Lack of moisture added stress to emerging crops, says AHDB
Staff Writer |
Weather has continued to be the main driver in grain markets over the last month. New crop UK feed wheat futures have surged off the back of crop concerns to a new contract high, closing at £158.25/t on Friday 25 May.
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The drought in the key growing wheat regions in the U.S. has continued into this month.
The situation is unlikely to change in the short term; data from the U.S. National Oceanic and Atmospheric Administration is suggesting that rainfall is unlikely in the next two weeks (until start of June).
As a result, U.S. wheat futures have risen in value due to the added concerns for the already stressed crop.
The outlook for rainfall for the crop growing regions of Western Australia has increased the chance of a drier than average during May to July, according to the Australian Bureau of Meteorology.
The region produces almost half the country’s wheat crop and, over March and April, received just 27 per cent of its average rainfall.
The lack of moisture has caused issues with winter wheat and barley planting and added stress to the emerging crops, which could pose a risk to yields. This has also contributed upwards pressure on prices.
Following the delays to spring planting across of much of Europe, crop conditions have improved for the majority of soft wheat and winter barley crops, according to Strategies Grains. Crop yield potential is now looking more promising in Spain, France and Italy, helping to weaken European prices.
Overall EU rapeseed yields are now pegged at 3.19t/ha, 0.09t/ha below the five-year average, according to the latest MARS crop bulletin from the EU commission. Adverse weather has hampered the development of the crop in several of the key producing countries, including Germany, Poland and to some extent France.
New crop Paris rapeseed futures (Nov-18) have rallied off the back of the concerns, to close at €363.75/t on 22 May, the highest price since November 2017.
The forecast for the 2017/18 Argentinian soyabean crop has been revised downwards to 36Mt, 2Mt lower than last month’s forecast, according to the Buenos Aires Grain Exchange.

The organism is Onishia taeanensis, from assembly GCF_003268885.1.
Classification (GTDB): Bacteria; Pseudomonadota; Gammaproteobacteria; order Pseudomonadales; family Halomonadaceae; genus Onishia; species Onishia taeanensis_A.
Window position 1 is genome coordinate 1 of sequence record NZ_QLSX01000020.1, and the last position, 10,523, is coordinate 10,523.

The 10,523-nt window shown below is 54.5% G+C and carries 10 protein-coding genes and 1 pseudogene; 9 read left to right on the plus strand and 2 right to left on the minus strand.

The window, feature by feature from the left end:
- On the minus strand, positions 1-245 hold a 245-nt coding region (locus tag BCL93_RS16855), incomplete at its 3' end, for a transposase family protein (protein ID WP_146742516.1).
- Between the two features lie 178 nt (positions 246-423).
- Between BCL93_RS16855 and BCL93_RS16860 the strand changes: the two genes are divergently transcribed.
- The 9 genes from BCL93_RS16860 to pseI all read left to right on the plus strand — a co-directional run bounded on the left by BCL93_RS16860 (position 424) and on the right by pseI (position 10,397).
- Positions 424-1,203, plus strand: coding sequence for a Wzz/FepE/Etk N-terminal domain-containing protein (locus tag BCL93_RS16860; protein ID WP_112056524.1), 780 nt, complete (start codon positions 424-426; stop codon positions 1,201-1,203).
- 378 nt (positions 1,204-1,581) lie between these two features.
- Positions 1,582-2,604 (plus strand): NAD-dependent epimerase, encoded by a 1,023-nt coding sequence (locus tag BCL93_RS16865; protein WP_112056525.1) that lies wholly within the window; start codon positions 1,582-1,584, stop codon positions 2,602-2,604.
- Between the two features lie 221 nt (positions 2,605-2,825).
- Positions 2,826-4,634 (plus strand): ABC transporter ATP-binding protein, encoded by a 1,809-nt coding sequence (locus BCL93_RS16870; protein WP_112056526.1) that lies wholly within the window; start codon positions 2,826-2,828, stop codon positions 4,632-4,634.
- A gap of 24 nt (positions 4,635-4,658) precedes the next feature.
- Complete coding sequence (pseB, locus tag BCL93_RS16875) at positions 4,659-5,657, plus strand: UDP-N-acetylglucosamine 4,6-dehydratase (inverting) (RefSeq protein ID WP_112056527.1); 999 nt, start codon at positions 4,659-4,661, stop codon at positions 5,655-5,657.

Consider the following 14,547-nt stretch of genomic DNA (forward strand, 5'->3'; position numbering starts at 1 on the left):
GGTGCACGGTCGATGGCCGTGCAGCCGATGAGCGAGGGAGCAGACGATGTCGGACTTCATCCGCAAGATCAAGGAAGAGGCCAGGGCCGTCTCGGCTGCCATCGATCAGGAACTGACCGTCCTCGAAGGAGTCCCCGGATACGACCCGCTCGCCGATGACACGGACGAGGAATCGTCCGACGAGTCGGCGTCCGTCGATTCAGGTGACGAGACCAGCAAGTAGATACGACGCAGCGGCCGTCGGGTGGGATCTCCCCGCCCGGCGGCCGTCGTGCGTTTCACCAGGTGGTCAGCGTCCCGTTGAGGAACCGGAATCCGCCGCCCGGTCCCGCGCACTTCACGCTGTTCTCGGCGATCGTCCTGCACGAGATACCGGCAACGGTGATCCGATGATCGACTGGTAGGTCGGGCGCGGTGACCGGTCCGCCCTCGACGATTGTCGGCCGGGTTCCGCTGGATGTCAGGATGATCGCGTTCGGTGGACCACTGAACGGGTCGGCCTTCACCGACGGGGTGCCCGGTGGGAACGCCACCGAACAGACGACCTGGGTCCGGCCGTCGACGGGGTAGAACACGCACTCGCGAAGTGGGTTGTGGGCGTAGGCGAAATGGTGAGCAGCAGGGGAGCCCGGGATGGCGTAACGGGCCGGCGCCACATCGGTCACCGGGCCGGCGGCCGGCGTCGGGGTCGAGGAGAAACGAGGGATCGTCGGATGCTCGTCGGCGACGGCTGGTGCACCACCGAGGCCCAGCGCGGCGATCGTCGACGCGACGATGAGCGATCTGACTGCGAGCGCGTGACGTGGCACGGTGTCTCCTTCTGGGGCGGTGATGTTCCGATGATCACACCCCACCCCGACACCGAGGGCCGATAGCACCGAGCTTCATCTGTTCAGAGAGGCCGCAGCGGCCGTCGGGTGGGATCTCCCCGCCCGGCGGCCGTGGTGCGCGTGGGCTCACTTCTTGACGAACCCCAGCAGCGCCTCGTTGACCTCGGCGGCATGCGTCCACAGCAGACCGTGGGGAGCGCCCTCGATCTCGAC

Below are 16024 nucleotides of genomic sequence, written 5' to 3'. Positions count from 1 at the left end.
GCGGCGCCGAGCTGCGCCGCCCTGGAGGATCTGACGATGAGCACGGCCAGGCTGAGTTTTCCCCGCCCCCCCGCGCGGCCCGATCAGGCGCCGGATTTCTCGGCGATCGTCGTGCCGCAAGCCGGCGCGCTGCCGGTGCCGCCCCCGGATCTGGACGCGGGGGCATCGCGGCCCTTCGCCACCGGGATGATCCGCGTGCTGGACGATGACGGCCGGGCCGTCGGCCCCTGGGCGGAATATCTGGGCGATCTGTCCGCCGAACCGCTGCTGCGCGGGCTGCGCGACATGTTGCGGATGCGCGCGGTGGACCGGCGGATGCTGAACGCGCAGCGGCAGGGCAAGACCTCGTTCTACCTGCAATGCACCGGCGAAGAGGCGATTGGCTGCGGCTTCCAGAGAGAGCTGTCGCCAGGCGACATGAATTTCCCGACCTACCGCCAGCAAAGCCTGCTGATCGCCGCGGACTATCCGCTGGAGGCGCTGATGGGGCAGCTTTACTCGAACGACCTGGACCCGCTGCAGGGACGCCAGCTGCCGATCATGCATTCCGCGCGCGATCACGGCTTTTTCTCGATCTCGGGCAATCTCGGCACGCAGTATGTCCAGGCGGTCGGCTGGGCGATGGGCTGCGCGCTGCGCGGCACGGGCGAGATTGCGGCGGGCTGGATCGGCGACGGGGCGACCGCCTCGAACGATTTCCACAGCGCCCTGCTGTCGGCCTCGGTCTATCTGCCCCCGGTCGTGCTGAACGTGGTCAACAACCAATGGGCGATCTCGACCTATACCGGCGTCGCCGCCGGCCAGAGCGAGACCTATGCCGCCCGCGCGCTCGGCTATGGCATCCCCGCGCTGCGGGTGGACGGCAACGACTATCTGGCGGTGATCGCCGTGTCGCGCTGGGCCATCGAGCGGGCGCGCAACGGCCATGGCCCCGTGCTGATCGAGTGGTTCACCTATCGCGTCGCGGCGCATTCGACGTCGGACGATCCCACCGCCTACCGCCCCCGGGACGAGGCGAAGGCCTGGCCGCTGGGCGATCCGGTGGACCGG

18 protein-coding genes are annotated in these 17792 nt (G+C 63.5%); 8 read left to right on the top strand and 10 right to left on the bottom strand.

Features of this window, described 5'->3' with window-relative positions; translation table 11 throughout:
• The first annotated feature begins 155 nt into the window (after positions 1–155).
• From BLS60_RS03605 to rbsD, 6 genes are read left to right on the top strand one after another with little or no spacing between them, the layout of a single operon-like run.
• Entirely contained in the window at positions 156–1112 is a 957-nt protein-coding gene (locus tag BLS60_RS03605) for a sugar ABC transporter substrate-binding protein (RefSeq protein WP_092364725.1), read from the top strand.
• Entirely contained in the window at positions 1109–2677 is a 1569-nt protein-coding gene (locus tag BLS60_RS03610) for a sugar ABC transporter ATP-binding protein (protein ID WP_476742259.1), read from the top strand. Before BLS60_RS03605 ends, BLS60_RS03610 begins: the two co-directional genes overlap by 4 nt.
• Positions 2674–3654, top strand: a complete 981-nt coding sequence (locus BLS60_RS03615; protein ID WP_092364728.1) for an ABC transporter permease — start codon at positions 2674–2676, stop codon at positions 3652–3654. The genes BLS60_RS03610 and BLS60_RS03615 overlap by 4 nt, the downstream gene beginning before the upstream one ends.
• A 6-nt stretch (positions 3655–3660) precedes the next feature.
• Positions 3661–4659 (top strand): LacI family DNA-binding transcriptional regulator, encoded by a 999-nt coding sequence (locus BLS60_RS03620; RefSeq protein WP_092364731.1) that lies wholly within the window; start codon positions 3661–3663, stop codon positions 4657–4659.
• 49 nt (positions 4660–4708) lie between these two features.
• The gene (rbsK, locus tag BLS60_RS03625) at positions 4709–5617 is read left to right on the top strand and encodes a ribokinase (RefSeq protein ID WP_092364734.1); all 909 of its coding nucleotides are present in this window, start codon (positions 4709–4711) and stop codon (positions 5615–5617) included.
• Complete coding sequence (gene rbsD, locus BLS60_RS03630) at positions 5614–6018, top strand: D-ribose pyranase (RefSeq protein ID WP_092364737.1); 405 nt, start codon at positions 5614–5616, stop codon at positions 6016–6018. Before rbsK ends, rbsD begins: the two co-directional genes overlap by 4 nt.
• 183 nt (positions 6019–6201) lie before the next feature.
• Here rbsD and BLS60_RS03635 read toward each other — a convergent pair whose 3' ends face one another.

The combination of drought early in the year followed by rainfall during harvest has devastated the crop, with 1.2Mha estimated to have been lost. Currently, 46% of the late soyabean crop has been harvested, with 90% of the remaining crop rated as poor/very poor.
The US and China agreed to suspend the implementation of tariffs that were due to come into force later this month.
It was announced on 20 May that the list of goods with prospective tariff increases, which includes soyabeans, has been put on hold while a deal is negotiated between the two parties.
The Euro has slipped against the dollar to the lowest level since November 2017. On 28 May, the Euro was at €1=$1.164.
The weaker Euro against the dollar is a positive factor for European export chances to US dollar market nations. However, for the UK, this increases competition for export markets.
Meanwhile, the dollar has been strengthening against sterling during the month. A weaker pound means UK prices, in the context of global exports (traded in US dollars), will be price competitive, but means that imports (in US dollars) are more expensive.
The value of the Brazilian real (R$) has tumbled in recent weeks. On 21 May, the real was worth R$1=$0.269, its weakest level since March 2016.
The weakness of the real relative to the US dollar makes Brazilian products, such as soyabeans, more attractive in the export market.
Currently, the cost of exports of Brazilian soya to China are reportedly $15-20 per tonne under shipments of those from a US origin.
The USDA has forecast Brazil to export a record of 73.3 million tonnes of soyabean this season (2017/18).
Furthermore, the news agency Reuters reports that the exports of Brazilian soyabeans could continue beyond their normal marketing period, drifting into the US selling season.
The prospect of Brazilian supplies encroaching on the beginning of the US 2018/19 soya export season could well pressure U.S. oilseed prices.
This in turn may feed through into global oilseeds markets given that US prices are viewed as a global benchmark, including for the domestic prices for soyabean/meal. ■